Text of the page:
There is an assumption in the Chevy adds comparing themselves to Ford buyers that the rest of the world isn’t making cars. Let alone admitting that foreign markets are just much better in producing an automobile product. When presenting themselves to American markets their strategy is to just not admit that anybody else is out there and hope that their name might be enough to carry consumers into an American car purchase, and that is precisely why they are being destroyed by foreign competition. I mean who values the name of a Ford or Chevy over a BMW or Mercedes? There are still American patriots who will buy the Cadillac over the Mercedes but not nearly as many as there should be. That is the fault of the car companies to simply refuse to acknowledge their status in life and assume that their names meant more to the public than they really did.
How many people in life roll into their later years hoping that the ambitions they performed at the start of their careers would carry them through into their retirements. They are the kind of people who say, “boy, I did this or that back when I was in my 30s and I was really hot stuff.” But the lack the courage to continue to push themselves and take personal risks which inspire growth then wonder why everyone is passing them up. Those are the types of minds running General Motors and Ford these days, and is precisely why everyone is beating the hell out of them in the automobile market. It’s why Detroit declined out of relevancy being run in the ground by Democrat politicians who want to redistribute wealth created in the glory days of risk and reward thinking that names and titles would hold value well into the future. But the truth is that those things only hold value for about one generation. After that, new names come about out of competition and if you aren’t the best, you will likely be passed over in life, and that is the way it is.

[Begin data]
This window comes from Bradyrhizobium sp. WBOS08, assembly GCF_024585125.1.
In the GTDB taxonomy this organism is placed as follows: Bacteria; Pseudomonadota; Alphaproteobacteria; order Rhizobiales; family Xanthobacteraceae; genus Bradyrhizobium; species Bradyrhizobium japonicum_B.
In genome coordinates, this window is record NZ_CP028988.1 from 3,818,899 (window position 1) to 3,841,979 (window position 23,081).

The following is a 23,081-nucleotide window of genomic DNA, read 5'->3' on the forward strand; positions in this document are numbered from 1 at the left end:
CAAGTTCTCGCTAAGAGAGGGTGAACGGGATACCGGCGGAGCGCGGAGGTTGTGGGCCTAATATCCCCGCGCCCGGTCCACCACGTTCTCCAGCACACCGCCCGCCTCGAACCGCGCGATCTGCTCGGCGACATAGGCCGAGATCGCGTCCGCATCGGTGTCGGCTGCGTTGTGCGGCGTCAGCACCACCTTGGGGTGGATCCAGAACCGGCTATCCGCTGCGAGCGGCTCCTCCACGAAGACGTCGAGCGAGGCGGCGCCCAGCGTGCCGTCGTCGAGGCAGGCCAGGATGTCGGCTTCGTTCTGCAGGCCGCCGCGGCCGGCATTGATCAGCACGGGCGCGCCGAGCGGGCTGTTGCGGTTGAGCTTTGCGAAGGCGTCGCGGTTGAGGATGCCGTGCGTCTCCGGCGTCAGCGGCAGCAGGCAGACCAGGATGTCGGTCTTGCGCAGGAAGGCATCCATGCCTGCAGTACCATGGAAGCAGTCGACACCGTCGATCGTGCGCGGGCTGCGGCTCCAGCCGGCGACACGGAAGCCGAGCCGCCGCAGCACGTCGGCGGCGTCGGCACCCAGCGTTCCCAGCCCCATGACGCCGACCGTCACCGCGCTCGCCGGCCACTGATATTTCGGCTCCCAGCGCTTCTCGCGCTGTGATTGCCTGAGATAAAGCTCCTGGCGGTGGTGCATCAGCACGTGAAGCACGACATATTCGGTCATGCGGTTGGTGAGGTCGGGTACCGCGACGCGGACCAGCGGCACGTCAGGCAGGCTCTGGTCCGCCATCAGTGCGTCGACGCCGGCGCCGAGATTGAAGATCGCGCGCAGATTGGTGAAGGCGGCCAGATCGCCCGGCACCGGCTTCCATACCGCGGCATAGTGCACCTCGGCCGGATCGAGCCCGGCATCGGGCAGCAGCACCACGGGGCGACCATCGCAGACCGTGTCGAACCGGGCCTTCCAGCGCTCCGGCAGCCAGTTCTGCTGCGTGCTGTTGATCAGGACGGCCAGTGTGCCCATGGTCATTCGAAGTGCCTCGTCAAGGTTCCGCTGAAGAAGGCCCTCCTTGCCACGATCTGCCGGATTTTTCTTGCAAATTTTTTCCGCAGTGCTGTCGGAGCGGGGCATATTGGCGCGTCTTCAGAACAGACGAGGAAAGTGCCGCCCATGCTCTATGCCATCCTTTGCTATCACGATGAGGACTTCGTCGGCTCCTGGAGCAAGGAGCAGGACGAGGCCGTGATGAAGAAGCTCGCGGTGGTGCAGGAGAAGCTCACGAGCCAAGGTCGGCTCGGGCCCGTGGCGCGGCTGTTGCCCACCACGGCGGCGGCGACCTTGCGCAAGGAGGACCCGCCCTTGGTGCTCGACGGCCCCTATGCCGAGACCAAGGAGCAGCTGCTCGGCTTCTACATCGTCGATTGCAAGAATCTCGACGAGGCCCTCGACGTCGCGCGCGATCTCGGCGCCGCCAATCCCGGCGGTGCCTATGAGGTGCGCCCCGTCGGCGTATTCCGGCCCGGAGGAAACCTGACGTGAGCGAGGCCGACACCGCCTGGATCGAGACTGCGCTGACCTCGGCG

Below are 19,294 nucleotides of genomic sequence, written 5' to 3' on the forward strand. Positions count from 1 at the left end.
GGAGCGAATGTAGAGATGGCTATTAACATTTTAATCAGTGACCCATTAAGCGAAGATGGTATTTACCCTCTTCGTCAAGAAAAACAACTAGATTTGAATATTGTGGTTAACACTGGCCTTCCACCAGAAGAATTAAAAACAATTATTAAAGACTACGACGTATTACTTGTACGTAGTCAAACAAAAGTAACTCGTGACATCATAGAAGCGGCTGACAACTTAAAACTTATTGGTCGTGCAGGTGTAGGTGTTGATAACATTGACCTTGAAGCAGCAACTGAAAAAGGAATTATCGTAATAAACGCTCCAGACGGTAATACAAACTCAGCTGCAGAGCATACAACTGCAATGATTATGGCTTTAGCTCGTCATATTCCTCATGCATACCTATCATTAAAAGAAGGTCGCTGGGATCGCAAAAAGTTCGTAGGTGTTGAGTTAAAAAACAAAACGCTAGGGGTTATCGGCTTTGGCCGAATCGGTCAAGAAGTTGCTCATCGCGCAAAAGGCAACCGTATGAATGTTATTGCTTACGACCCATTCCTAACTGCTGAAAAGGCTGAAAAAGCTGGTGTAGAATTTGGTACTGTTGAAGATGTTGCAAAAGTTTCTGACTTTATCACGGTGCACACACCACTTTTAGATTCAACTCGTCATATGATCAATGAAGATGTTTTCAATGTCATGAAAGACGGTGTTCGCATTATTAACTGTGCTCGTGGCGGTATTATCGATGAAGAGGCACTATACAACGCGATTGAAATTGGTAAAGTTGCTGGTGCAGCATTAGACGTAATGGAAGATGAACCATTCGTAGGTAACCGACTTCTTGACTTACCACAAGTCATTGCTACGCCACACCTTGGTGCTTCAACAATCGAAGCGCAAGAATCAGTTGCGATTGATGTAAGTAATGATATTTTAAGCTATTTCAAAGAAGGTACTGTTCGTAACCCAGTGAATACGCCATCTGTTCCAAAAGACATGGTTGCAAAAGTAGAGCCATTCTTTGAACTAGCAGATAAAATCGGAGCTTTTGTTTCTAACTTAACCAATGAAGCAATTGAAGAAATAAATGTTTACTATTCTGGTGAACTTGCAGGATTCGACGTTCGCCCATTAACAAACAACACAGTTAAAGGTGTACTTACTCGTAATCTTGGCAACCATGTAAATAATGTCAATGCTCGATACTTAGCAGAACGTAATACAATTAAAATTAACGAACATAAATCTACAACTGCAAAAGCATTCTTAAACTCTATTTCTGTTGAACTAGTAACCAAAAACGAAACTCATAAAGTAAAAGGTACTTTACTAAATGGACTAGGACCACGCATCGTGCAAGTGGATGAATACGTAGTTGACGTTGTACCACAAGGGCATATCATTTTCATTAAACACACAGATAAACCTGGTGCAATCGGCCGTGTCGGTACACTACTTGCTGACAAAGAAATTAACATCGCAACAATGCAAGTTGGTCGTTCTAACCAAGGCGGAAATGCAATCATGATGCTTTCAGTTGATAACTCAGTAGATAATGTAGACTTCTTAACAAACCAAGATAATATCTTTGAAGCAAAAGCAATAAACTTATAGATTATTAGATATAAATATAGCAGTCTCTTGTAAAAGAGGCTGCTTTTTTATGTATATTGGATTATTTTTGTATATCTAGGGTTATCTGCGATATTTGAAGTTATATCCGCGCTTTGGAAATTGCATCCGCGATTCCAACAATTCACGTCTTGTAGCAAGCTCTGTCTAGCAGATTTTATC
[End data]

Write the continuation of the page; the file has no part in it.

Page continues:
A lot of people are timid by nature and by force they do one or two things great in their life because when you are young, you have to in order to get anywhere. But as soon as they get comfortable and achieve a level of respect among their peers, they lose their edge in thinking. And clearly a collection of such minds is running the American car companies. They are not attracting top talent to their companies and when they do get them, they aren’t keeping them. But the competition is, and it shows in the overall product. Chevy would have had a much better marketing approach if they could show that consumers were buying their product over Toyota and Honda. That would mean something because it is those companies who own the most market share. Beating Ford is like beating up a brother at the dinner table then calling yourself the master of the world. But the minute you step onto your front lawn mouthing off how tough you are, some other kid punches you in the mouth and shows you what the world really thinks of your toughness. America used to make the best cars, but not anymore. And until they change their attitude from the top to bottom, they never will.